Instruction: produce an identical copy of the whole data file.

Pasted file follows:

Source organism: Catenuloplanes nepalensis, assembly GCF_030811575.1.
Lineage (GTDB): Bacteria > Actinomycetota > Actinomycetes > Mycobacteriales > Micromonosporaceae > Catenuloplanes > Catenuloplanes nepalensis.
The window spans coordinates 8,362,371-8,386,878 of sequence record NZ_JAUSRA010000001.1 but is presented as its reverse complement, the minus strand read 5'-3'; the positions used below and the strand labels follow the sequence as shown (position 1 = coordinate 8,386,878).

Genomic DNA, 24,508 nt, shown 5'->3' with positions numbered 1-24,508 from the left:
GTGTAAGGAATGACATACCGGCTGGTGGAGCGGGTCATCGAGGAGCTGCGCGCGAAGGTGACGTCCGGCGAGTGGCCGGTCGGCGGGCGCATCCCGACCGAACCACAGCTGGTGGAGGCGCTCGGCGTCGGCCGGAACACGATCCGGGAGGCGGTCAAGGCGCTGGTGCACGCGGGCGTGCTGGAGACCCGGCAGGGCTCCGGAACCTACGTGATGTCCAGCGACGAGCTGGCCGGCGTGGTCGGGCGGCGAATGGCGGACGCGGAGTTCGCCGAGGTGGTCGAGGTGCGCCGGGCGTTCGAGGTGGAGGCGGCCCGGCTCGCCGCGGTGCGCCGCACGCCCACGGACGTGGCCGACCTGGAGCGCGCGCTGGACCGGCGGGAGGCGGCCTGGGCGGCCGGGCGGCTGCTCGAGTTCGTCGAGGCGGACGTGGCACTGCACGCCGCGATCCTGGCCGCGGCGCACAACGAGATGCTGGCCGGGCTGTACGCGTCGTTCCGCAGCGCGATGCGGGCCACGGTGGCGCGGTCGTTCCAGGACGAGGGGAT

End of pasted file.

Source organism: Catenuloplanes nepalensis, assembly GCF_030811575.1.
Lineage (GTDB): Bacteria > Actinomycetota > Actinomycetes > Mycobacteriales > Micromonosporaceae > Catenuloplanes > Catenuloplanes nepalensis.
The window spans coordinates 8,362,371-8,386,878 of sequence record NZ_JAUSRA010000001.1 but is presented as its reverse complement, the minus strand read 5'-3'; the positions used below and the strand labels follow the sequence as shown (position 1 = coordinate 8,386,878).

Genomic DNA, 24,508 nt, shown 5'->3' with positions numbered 1-24,508 from the left:
GTGTAAGGAATGACATACCGGCTGGTGGAGCGGGTCATCGAGGAGCTGCGCGCGAAGGTGACGTCCGGCGAGTGGCCGGTCGGCGGGCGCATCCCGACCGAACCACAGCTGGTGGAGGCGCTCGGCGTCGGCCGGAACACGATCCGGGAGGCGGTCAAGGCGCTGGTGCACGCGGGCGTGCTGGAGACCCGGCAGGGCTCCGGAACCTACGTGATGTCCAGCGACGAGCTGGCCGGCGTGGTCGGGCGGCGAATGGCGGACGCGGAGTTCGCCGAGGTGGTCGAGGTGCGCCGGGCGTTCGAGGTGGAGGCGGCCCGGCTCGCCGCGGTGCGCCGCACGCCCACGGACGTGGCCGACCTGGAGCGCGCGCTGGACCGGCGGGAGGCGGCCTGGGCGGCCGGGCGGCTGCTCGAGTTCGTCGAGGCGGACGTGGCACTGCACGCCGCGATCCTGGCCGCGGCGCACAACGAGATGCTGGCCGGGCTGTACGCGTCGTTCCGCAGCGCGATGCGGGCCACGGTGGCGCGGTCGTTCCAGGACGAGGGGAT